Market Structure The Brazilian fabric wash market is divided into two categories: detergent powder and laundry soap (sales of liquid laundry detergents are insignificant). In 1996, detergent powder accounted for a market worth $106 million (42,000 tons) in the Northeast region, experiencing impressive annual growth of 17% due to the economic upturn of the Plano Real. The barriers to entry are significant in this market, as the manufacturing process requires substantial capital investment. Detergent powder production involves the mixing of sulfonic acid, sodium sulfate, and kelp.
Premium products, such as Unilcver’s three detergents, contain specific enzymes and builders. Unilever also sells Brilhante, a brand of laundry soap and detergent powder. However, Brilhante had almost zero market share in the NE in 1996 and is therefore not mentioned any further in this case study. The goal is to improve the whitening power of the detergent when used in a washing machine. The mixture is then heated up to 400°C to form a liquid pulp, which is then transformed into powder when hot air is blown through it in a dry tower.
The drying process relies on a substantial amount of steam provided by a nearby utility plant. At the end of this process, fragrance and other substances that are sensitive to heat are incorporated. While producing detergent for hand washing is more economical, it is not effective when used in washing machines. Unilever’s market share in the NE detergent industry is below the national average. Their leading brand, Omo, holds a 52% share and is sold to retailers at $3 per kg. Minerva captures 17% of the market with its retail price being 82% of Omo’s price. Campeiro accounts for 6% of the market and sells at a price equivalent to 57% of Omo’s price.
In the NR market, P has slightly surpassed the national average with a market share of 17.5%. Ace ranks as the third highest-selling brand in Laundry Soap with an 11% market share. In 1996, both laundry soap bars and detergent powder markets were equally significant in size within the NE region ($102 million for 81,250 tons). However, their growth rates differed with laundry soap bars experiencing slower growth at 6%. The entry barriers for entering the laundry soap market were comparatively lower than those for detergent powder due to ease in production from fats and oil – both readily available from slaughterhouses and meal processing plants which generate a considerable amount of animal fat essential for soap manufacturing purposes.
Laundry soaps have a couple of drawbacks. One is that the presence of animal fat in them tends to cause clothes to turn yellow. Additionally, it is difficult to incorporate fragrance into laundry soaps because of their strong odor. Despite these issues, laundry soap is priced lower than laundry detergent powders, with soap earning an average revenue of $1,250 per ton compared to $2,520 per ton for detergent powder. However, laundry soap proves to be a versatile product with numerous applications for both household and personal care purposes. Those who own washing machines mainly use it for tackling stubborn stains like those found on shirt collars while individuals without washing machines utilize laundry soap for cleaning all types of clothing.
The high demand for laundry soaps in the NE region can be attributed to the water’s softness, indicated by its low calcium content. This characteristic aids in the soap’s dissolution and generates large amounts of foam, thereby diminishing one of the main advantages of powders. In contrast, water in Europe, the US, and India tends to be hard. The NE laundry soap market is highly fragmented, with the top four players holding only 38% of the market share. UniIever’s Minerva brand dominates with a 19% market share, offering a price of $1.7 per kg to retailers (which is a 41% discount compared to Omo). P did not produce laundry soap.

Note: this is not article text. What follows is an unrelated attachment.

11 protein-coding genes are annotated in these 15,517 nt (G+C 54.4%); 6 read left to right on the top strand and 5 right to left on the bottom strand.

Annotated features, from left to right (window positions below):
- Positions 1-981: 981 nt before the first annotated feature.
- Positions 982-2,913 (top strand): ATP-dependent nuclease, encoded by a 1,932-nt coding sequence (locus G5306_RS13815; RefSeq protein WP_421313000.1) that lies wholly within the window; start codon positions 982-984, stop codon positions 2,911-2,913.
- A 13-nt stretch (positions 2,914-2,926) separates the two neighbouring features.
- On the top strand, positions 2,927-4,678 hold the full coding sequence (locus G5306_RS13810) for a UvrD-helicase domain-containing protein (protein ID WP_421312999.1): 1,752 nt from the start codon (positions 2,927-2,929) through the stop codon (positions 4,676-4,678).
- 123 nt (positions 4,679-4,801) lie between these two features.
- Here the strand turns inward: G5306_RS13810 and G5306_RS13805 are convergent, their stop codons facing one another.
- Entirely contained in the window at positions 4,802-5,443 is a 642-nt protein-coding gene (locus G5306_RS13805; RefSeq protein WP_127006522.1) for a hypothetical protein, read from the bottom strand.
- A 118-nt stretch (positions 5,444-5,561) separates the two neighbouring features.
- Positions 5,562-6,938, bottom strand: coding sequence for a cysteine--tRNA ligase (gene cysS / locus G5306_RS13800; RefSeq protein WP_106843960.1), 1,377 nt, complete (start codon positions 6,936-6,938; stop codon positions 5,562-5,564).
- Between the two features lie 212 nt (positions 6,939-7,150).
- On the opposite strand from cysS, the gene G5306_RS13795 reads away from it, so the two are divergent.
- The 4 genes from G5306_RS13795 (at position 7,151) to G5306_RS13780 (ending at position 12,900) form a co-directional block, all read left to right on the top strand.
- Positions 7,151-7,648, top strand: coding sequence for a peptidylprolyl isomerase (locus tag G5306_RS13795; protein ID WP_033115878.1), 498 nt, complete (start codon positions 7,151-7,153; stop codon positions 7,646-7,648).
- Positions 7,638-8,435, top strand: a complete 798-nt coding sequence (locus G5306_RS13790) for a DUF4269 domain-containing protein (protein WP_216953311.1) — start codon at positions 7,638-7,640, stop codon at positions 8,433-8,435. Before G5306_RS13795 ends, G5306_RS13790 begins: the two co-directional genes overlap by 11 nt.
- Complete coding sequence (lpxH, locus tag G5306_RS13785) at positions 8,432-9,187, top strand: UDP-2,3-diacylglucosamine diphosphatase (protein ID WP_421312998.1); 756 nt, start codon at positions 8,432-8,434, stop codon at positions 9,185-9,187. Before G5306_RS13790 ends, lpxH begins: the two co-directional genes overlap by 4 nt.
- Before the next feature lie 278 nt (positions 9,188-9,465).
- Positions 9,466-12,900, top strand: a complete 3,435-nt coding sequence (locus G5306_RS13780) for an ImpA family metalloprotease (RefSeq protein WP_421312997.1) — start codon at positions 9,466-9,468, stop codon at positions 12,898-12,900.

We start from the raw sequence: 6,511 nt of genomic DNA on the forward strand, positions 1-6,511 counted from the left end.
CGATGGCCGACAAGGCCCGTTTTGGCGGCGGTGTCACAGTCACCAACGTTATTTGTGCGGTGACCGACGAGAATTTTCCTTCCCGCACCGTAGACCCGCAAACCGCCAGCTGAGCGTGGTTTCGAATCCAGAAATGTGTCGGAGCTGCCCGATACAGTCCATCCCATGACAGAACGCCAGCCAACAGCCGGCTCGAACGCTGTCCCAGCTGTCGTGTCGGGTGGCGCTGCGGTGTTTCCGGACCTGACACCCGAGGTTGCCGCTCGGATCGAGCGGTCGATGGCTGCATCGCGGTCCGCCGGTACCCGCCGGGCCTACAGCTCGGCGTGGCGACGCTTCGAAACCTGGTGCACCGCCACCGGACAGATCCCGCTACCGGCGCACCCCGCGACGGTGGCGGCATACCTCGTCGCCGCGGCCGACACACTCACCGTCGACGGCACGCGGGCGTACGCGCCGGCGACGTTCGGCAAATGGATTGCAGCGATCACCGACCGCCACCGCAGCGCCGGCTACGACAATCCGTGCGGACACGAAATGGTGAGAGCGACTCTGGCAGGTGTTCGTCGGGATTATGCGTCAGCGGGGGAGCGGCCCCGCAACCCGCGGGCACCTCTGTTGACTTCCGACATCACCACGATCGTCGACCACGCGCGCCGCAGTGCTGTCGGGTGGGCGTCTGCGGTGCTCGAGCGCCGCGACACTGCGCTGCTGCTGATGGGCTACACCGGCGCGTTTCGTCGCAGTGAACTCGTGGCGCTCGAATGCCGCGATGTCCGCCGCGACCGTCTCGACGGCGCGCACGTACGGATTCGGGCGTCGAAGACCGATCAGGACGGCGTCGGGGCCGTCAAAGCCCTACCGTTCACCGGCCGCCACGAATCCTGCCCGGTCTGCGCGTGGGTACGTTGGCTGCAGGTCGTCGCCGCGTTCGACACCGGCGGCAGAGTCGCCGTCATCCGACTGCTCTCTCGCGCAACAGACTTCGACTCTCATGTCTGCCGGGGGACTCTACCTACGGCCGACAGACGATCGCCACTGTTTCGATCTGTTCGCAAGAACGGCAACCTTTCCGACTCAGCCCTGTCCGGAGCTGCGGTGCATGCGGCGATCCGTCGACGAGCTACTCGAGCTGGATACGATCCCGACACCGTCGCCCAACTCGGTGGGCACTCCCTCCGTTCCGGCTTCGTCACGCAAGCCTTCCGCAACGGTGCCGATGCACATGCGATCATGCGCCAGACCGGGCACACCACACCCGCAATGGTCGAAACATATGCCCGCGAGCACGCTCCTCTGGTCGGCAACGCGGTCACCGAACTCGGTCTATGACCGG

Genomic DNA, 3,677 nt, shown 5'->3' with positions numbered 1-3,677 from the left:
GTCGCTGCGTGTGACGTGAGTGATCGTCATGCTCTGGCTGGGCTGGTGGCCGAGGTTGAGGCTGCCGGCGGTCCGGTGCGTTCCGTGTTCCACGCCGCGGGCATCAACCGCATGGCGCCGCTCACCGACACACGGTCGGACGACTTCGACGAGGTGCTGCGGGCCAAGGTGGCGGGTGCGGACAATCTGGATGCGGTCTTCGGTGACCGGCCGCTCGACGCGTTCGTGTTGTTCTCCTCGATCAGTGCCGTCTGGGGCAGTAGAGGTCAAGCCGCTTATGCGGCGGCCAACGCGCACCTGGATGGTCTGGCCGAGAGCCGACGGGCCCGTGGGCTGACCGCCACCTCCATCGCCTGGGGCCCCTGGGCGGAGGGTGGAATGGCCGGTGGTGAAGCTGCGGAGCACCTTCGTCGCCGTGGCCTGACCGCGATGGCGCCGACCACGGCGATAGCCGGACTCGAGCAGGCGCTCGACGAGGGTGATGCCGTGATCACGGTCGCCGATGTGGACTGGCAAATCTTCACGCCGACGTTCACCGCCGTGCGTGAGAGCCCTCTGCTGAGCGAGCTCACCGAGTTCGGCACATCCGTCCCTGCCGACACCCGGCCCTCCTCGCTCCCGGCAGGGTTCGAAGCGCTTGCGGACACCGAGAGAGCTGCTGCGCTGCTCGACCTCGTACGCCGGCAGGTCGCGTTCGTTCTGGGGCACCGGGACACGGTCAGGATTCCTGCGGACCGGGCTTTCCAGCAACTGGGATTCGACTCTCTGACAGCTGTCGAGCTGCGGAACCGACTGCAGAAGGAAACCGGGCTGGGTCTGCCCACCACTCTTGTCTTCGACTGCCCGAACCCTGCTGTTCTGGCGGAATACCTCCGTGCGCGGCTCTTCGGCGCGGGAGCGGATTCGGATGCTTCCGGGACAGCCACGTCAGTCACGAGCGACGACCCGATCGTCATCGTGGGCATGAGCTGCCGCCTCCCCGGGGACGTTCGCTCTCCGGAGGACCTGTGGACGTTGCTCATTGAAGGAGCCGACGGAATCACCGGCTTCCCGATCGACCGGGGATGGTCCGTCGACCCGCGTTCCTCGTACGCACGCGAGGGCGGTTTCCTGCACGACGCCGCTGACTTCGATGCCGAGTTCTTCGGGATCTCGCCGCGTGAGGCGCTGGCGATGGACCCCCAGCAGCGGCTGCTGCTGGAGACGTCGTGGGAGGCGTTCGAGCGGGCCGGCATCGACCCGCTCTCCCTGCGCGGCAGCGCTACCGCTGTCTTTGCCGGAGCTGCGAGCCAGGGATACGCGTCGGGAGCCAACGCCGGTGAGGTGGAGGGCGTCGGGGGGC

Hence, Unilever’s primary competitors were ASA, a local Brazilian company. ASA’s brand, Bem-te-vi, held 11% of the market share and was sold at $1.2 per kg. Other players in the market were smaller local companies, each with no more than 1% of the market share (except for Flora FabriL which had 6% of the laundry soap market). Brand Positioning Exhibit 8 provides information on brand awareness, brand knowledge, and brand penetration of the major detergent powder brands in the NE region in 1996. Exhibit 9 depicts the perception of these brands on two dimensions: perceived quality and perceived price.
Exhibit 10 shows that 3 toilet soap uses the same base as laundry soap. The raw material goes through a long and expensive filtering process to remove the base smell and make it neutral. This information includes details about detergent powder and laundry soap brands, such as packaging, positioning, historical facts, financial and market data. Despite facing resistance from Fernanda Machado, the category manager for detergents, Laercio believes that Unilever should target low-income consumers based on the results of the Everyman project. Fernanda argues that the low-income segment does not have money and investing in a low-price brand would cannibalize sales and increase price competition. However, Laercio believes that targeting the low-income segment is necessary to sustain growth and prevent attacks from competitors like P&G.Just observe the occurrences in India. “But Laercio, wow! Brazil is not India. The penetration of detergent is 95% here, compared to 55% in India. Our products are of much superior quality, and we have been promoting top-notch brands in Brazil since 1929.
Think about the type of message that the global investment community will hear: “Unilever has lost its marketing skills and is giving up its premium brands.” Remember Marlboro Friday? How do you think the stock market will react? What about our corporate reputation? How will we be able to attract and retain the next generation of brand managers who only want to work on premium brands?” “Que isso, Fernanda! You should spend more time getting to know your fellow Brazilians and less time behind your computer! If we develop the right strategy, low-income consumers will be willing to pay for our brand and Omo buyers won’t move.”